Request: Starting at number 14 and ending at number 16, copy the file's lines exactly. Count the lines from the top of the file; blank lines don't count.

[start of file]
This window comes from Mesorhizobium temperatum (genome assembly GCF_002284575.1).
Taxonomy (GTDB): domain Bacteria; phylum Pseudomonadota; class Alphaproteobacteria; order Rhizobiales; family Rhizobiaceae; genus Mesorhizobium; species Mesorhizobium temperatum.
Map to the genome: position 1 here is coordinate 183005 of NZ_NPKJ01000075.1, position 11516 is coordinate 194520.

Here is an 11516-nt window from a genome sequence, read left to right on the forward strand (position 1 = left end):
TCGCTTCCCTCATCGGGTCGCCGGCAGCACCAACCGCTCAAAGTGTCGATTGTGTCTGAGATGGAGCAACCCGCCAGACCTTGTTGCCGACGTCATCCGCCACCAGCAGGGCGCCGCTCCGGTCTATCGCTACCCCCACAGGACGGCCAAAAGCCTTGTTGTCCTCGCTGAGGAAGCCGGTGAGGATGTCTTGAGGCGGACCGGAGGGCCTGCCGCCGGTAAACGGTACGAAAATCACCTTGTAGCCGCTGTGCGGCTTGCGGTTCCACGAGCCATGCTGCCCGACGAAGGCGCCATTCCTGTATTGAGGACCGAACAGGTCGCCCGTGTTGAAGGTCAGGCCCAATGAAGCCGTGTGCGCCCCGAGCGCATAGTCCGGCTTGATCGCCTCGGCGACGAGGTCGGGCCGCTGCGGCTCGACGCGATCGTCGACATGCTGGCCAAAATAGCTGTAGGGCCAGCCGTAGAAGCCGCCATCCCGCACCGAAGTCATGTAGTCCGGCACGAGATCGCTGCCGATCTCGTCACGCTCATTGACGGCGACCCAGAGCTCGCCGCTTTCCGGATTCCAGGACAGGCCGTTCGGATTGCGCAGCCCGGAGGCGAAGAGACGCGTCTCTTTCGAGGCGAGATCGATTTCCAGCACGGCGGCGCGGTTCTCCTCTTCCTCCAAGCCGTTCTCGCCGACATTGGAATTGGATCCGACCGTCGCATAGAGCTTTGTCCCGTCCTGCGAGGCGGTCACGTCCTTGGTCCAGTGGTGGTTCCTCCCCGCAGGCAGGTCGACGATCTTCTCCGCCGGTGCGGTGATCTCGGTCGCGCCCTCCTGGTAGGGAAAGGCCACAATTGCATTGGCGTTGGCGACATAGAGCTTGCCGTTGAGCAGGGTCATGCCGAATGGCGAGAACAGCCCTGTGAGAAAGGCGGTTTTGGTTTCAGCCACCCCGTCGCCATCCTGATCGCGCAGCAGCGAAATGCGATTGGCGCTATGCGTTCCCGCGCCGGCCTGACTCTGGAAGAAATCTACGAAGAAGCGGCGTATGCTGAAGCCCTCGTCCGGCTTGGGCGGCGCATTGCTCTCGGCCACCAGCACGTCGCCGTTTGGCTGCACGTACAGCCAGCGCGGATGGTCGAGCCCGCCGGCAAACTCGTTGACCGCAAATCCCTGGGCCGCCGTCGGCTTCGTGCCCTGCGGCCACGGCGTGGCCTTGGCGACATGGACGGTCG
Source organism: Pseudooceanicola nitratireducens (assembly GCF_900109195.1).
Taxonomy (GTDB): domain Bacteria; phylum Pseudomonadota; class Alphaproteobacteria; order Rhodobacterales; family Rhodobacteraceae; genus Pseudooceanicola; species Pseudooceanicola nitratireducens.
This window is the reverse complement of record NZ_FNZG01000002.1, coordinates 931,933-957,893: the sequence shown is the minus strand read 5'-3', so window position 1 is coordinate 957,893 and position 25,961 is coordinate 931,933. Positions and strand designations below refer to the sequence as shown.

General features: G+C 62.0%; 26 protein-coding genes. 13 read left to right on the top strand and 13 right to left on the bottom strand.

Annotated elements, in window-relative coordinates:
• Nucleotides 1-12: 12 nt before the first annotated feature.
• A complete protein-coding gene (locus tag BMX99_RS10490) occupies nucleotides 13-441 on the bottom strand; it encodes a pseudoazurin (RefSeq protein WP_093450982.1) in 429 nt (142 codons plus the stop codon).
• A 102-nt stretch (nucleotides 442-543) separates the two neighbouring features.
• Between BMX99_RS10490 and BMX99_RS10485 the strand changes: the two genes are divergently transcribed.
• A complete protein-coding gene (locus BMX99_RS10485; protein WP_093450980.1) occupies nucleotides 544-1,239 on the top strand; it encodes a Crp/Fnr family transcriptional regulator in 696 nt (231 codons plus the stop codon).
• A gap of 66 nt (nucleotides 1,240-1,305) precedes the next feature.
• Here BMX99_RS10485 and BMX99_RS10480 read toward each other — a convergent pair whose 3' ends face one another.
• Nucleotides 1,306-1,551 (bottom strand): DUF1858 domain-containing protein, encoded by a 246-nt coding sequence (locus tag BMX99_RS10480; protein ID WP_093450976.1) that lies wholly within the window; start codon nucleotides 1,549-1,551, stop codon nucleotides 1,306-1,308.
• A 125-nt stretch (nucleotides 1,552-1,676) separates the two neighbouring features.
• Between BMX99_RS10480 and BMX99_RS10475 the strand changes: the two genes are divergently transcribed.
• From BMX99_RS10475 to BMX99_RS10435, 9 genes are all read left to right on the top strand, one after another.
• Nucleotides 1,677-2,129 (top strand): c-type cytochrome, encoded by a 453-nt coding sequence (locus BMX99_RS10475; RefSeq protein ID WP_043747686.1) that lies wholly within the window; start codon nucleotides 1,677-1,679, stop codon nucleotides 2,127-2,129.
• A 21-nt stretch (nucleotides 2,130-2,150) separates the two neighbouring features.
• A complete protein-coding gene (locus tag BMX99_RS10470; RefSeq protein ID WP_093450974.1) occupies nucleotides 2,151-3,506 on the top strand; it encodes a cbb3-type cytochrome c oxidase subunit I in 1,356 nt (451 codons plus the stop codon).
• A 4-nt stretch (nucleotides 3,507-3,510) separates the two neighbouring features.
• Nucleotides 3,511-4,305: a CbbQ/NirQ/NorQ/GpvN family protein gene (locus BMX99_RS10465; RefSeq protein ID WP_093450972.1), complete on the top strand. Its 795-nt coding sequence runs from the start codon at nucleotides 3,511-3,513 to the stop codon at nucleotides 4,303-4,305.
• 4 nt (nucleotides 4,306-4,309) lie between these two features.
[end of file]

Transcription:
• Between BMX99_RS10490 and BMX99_RS10485 the strand changes: the two genes are divergently transcribed.
• A complete protein-coding gene (locus BMX99_RS10485; protein WP_093450980.1) occupies nucleotides 544-1,239 on the top strand; it encodes a Crp/Fnr family transcriptional regulator in 696 nt (231 codons plus the stop codon).
• A gap of 66 nt (nucleotides 1,240-1,305) precedes the next feature.